Dr Mark Porter
Published at 12:01AM, February 16 2016
Older folk can expect a longer retirement, according to a new report from Public Health England, which shows that over-65s can look forward to another 20 years on average. Yet to enjoy those extra decades you will need an adequate pension and good health. I can’t help with the former but I do have a useful tip to maintain the latter.
At the beginning of the year I embarked on a six-week trial to see whether cutting back on carbohydrates could improve my poor cholesterol profile. The results are in and I am bowled over. The finer details are in the box below, but these are the headline results: I shed half a stone in weight, my cholesterol level dropped by 20 per cent, my triglyceride level by 30 per cent and, according to the risk calculator favoured by the NHS, my odds of succumbing to an early heart attack or stroke have dropped by nearly 15 per cent. Not quite the benefit you might expect from taking a statin, but as near as dammit.
Now I am well aware that one swallow doesn’t make a summer, and just because cutting back on carbs has had such a significant effect on my blood chemistry, it doesn’t mean it will work as well for you. Yet if you are one of the five million or so middle-aged people like me who, thanks to a combination of poor family history and high cholesterol levels, are eligible for statins, I would urge you to take a close look at your diet first. So what changes did I make, and where have the benefits come from?
First some context. At 6ft 2in and 14 stone, I wasn’t particularly overweight but I had a touch of middle-age spread with a BMI of 26 (25 is the upper limit of healthy). My cholesterol was raised (anywhere between 7.3 and 8 over recent years) and, although I ate a healthy diet, I have a sweet tooth and consumed far too much bread.
The plan was simple. I cut out all fruit juices, bread, cakes, biscuits and confectionery. And I restricted other starchy foods such as rice, pasta and potatoes. I carried on taking one sugar in my coffee and I had a free day on Sundays which, on at least one occasion, included sticky toffee pudding at my local pub. I made no other changes to my diet or lifestyle and the result would qualify at the upper end of what most people would regard as a low-carb diet, but it represented a significant reduction for me.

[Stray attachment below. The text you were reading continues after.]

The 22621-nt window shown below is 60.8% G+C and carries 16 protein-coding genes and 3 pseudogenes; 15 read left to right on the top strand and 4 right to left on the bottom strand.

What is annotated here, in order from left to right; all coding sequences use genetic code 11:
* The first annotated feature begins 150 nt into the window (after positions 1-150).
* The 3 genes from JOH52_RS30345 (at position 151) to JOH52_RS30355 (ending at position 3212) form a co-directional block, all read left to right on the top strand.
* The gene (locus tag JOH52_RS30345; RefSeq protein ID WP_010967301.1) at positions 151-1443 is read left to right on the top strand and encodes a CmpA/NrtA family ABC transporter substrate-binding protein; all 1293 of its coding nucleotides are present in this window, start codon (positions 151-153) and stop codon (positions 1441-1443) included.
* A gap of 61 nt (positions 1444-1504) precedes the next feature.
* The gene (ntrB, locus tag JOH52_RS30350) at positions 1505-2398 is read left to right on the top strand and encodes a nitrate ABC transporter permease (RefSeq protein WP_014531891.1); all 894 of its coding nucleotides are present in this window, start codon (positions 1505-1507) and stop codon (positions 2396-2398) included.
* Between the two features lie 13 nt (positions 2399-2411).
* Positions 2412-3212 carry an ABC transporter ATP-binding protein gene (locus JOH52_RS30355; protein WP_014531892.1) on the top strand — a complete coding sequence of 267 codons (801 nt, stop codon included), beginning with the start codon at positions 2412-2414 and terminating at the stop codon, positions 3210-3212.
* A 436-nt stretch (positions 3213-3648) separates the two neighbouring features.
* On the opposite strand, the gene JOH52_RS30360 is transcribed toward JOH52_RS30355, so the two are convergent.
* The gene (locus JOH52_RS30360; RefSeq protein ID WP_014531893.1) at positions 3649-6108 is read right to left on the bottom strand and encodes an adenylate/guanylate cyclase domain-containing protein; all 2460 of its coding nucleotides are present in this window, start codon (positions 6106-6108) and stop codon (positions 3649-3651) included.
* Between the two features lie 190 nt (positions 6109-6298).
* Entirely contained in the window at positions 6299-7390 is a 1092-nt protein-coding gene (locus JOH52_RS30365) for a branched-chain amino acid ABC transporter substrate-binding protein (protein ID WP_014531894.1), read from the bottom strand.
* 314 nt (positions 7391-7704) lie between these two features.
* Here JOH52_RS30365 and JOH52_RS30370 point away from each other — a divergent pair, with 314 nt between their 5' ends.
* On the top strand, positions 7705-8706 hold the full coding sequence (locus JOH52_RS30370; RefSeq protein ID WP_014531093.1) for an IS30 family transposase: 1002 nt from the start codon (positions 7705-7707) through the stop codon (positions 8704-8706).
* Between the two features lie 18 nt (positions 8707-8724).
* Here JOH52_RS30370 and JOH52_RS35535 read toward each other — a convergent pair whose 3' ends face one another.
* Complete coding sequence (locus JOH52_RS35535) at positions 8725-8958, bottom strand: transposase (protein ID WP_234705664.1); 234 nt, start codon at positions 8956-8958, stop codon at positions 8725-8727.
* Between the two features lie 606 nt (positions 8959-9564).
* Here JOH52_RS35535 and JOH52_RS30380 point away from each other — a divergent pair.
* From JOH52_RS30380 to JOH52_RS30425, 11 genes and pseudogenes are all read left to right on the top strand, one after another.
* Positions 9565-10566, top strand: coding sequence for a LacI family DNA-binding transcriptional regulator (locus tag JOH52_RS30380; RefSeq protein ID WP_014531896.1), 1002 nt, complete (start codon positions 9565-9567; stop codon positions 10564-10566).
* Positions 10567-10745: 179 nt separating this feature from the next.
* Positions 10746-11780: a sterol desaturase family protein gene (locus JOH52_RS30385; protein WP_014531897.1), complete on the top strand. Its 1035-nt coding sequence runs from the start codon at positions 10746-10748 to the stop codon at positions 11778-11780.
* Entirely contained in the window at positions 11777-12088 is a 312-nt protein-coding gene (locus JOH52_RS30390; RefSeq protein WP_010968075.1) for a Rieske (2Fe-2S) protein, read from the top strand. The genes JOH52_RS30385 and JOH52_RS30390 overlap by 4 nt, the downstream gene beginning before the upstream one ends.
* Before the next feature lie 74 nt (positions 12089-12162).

The resulting improvement in my blood profile could have come about in a number of ways. First, the weight loss will have helped. The drop in triglycerides (high levels of which are a risk factor for heart disease) is a direct result of fewer carbs, but a big reduction in fats may also have helped; I have eaten hardly any butter in the past six weeks. Not only is butter a keen component of my favoured sandwiches and rolls, it also features in many carb-rich foods such as cakes and other treats.
One other unintentional change was that I ended up eating more meat, eggs and cheese. Yet, while you would have expected this to have raised my cholesterol level, the opposite happened. And the latest research reflects this — while eating butter is bad for your cholesterol profile, eggs, cheese and lean meats don’t seem to have much impact.
Until I started this trial I was considering statins — which I have tried in the past — but my cardiovascular risk (qrisk.org) has dropped below the new 10 per cent threshold, so I am not going to worry for now.
My only regret is that I wish I had tried this in my twenties. I have never subscribed to the view that sugar is public enemy no 1 — there is so much more to disease than obesity and one nutrient — but I am a convert to the view that too much sugar and other carbs (which the body converts to sugar) are not good for us. My local bakery and my favoured sandwich shop may regret my decision but it is low carbs for me from now on.
The results at a glance
After six weeks cutting back on carbs my weight fell from 14st to 13st 7lb
My fasting cholesterol level fell from 7.3 to 5.9 and my triglycerides from 2.5 to 1.5
My “good” cholesterol (HDL) fell slightly from 1.3 to 1.2
I did not monitor my blood sugar levels because these have always been well into the healthy range, but those at risk of diabetes should expect a significant drop here too.